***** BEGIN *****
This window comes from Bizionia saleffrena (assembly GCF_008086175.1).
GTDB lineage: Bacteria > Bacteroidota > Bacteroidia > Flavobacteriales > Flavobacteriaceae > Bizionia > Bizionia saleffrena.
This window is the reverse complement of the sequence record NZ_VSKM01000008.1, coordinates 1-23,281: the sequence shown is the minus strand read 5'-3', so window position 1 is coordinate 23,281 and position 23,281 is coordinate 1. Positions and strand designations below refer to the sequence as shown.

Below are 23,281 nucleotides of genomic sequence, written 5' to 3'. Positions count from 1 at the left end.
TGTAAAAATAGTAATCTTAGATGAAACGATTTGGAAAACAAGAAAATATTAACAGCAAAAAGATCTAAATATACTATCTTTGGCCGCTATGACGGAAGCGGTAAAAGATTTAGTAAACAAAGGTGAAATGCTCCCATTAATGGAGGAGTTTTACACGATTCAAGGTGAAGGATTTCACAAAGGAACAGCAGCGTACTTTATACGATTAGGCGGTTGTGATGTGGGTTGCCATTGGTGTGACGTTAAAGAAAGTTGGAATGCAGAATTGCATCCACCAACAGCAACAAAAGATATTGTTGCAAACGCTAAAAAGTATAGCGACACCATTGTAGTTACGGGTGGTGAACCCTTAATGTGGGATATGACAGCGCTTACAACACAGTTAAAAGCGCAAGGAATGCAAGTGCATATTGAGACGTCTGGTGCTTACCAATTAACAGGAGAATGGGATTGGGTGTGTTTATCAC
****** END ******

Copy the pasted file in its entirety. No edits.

This window comes from Bizionia saleffrena (assembly GCF_008086175.1).
GTDB lineage: Bacteria > Bacteroidota > Bacteroidia > Flavobacteriales > Flavobacteriaceae > Bizionia > Bizionia saleffrena.
This window is the reverse complement of the sequence record NZ_VSKM01000008.1, coordinates 1-23,281: the sequence shown is the minus strand read 5'-3', so window position 1 is coordinate 23,281 and position 23,281 is coordinate 1. Positions and strand designations below refer to the sequence as shown.

Below are 23,281 nucleotides of genomic sequence, written 5' to 3'. Positions count from 1 at the left end.
TGTAAAAATAGTAATCTTAGATGAAACGATTTGGAAAACAAGAAAATATTAACAGCAAAAAGATCTAAATATACTATCTTTGGCCGCTATGACGGAAGCGGTAAAAGATTTAGTAAACAAAGGTGAAATGCTCCCATTAATGGAGGAGTTTTACACGATTCAAGGTGAAGGATTTCACAAAGGAACAGCAGCGTACTTTATACGATTAGGCGGTTGTGATGTGGGTTGCCATTGGTGTGACGTTAAAGAAAGTTGGAATGCAGAATTGCATCCACCAACAGCAACAAAAGATATTGTTGCAAACGCTAAAAAGTATAGCGACACCATTGTAGTTACGGGTGGTGAACCCTTAATGTGGGATATGACAGCGCTTACAACACAGTTAAAAGCGCAAGGAATGCAAGTGCATATTGAGACGTCTGGTGCTTACCAATTAACAGGAGAATGGGATTGGGTGTGTTTATCAC